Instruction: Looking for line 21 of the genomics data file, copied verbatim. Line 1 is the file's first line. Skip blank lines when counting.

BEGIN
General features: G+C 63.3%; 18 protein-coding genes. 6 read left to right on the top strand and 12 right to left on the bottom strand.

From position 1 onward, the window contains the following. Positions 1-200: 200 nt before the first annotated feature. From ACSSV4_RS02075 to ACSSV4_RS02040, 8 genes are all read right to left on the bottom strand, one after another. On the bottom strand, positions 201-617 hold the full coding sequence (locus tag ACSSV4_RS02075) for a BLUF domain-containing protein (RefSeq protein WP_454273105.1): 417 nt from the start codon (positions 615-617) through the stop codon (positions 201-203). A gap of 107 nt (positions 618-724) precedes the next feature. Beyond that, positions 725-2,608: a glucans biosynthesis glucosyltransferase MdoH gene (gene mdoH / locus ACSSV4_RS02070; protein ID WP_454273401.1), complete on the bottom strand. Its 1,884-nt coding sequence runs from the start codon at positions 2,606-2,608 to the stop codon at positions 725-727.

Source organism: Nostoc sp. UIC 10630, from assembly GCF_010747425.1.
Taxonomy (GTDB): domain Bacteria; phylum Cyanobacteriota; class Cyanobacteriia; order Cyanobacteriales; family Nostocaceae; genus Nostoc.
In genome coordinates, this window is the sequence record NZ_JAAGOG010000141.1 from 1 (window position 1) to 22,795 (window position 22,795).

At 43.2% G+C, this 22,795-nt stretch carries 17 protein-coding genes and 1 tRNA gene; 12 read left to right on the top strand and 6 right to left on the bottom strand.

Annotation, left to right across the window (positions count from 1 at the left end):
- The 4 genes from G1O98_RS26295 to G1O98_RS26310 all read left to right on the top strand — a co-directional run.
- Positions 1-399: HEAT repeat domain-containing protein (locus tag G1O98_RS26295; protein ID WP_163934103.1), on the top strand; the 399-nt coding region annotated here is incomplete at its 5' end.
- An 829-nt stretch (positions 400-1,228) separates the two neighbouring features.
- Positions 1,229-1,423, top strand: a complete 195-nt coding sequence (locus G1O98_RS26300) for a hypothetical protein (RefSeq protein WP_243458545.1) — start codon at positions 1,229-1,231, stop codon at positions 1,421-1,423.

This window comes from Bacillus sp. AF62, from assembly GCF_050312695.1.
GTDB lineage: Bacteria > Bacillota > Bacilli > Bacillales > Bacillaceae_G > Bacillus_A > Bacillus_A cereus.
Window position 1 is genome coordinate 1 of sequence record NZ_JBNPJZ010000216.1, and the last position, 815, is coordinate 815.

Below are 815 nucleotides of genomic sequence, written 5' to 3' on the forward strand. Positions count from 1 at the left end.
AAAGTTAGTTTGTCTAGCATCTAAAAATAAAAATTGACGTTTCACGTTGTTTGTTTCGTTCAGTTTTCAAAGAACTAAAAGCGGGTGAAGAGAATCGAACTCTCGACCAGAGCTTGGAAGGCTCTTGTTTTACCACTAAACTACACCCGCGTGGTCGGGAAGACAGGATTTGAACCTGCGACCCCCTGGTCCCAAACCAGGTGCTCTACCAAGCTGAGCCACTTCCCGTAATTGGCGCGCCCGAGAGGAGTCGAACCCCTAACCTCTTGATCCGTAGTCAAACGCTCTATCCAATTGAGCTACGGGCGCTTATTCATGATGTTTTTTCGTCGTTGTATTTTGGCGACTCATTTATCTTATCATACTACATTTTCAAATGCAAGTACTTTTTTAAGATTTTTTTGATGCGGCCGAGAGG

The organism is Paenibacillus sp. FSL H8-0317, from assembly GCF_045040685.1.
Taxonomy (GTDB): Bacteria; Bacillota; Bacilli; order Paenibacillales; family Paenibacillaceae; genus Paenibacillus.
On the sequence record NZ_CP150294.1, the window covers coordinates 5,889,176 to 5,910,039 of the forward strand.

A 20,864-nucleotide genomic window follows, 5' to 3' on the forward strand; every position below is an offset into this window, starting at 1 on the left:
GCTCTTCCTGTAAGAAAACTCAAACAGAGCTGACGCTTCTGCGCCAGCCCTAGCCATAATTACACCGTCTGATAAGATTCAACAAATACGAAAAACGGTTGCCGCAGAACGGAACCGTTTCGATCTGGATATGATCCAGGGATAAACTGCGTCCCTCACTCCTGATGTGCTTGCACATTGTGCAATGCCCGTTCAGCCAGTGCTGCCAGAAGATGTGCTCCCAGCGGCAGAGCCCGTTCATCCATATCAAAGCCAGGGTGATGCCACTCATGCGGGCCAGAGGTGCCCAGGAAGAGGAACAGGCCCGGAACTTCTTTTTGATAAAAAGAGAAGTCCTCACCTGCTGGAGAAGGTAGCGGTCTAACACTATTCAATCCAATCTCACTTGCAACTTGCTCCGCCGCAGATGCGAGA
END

GCTCTTCCTGTAAGAAAACTCAAACAGAGCTGACGCTTCTGCGCCAGCCCTAGCCATAATTACACCGTCTGATAAGATTCAACAAATACGAAAAACGGTTGCCGCAGAACGGAACCGTTTCGATCTGGATATGATCCAGGGATAAACTGCGTCCCTCACTCCTGATGTGCTTGCACATTGTGCAATGCCCGTTCAGCCAGTGCTGCCAGAAGATGTGCTCCCAGCGGCAGAGCCCGTTCATCCATATCAAAGCCAGGGTGATGCCACTCATGCGGGCCAGAGGTGCCCAGGAAGAGGAACAGGCCCGGAACTTCTTTTTGATAAAAAGAGAAGTCCTCACCTGCTGGAGAAGGTAGCGGTCTAACACTATTCAATCCAATCTCACTTGCAACTTGCTCCGCCGCAGATGCGAGA